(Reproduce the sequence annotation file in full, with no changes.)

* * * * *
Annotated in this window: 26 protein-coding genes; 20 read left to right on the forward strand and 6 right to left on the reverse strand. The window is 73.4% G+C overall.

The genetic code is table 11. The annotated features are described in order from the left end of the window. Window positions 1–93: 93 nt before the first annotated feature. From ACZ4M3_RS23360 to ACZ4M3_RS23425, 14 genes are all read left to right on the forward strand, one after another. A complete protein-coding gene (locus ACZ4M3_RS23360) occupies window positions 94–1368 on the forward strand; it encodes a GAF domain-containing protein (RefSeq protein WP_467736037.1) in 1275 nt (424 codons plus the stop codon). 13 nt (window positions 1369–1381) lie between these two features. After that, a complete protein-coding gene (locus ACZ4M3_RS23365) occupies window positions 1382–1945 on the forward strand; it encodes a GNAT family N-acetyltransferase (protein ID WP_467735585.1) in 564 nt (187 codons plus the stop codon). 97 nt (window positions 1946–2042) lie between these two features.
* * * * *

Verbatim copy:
Annotated in this window: 26 protein-coding genes; 20 read left to right on the forward strand and 6 right to left on the reverse strand. The window is 73.4% G+C overall.

The genetic code is table 11. The annotated features are described in order from the left end of the window. Window positions 1–93: 93 nt before the first annotated feature. From ACZ4M3_RS23360 to ACZ4M3_RS23425, 14 genes are all read left to right on the forward strand, one after another. A complete protein-coding gene (locus ACZ4M3_RS23360) occupies window positions 94–1368 on the forward strand; it encodes a GAF domain-containing protein (RefSeq protein WP_467736037.1) in 1275 nt (424 codons plus the stop codon). 13 nt (window positions 1369–1381) lie between these two features. After that, a complete protein-coding gene (locus ACZ4M3_RS23365) occupies window positions 1382–1945 on the forward strand; it encodes a GNAT family N-acetyltransferase (protein ID WP_467735585.1) in 564 nt (187 codons plus the stop codon). 97 nt (window positions 1946–2042) lie between these two features.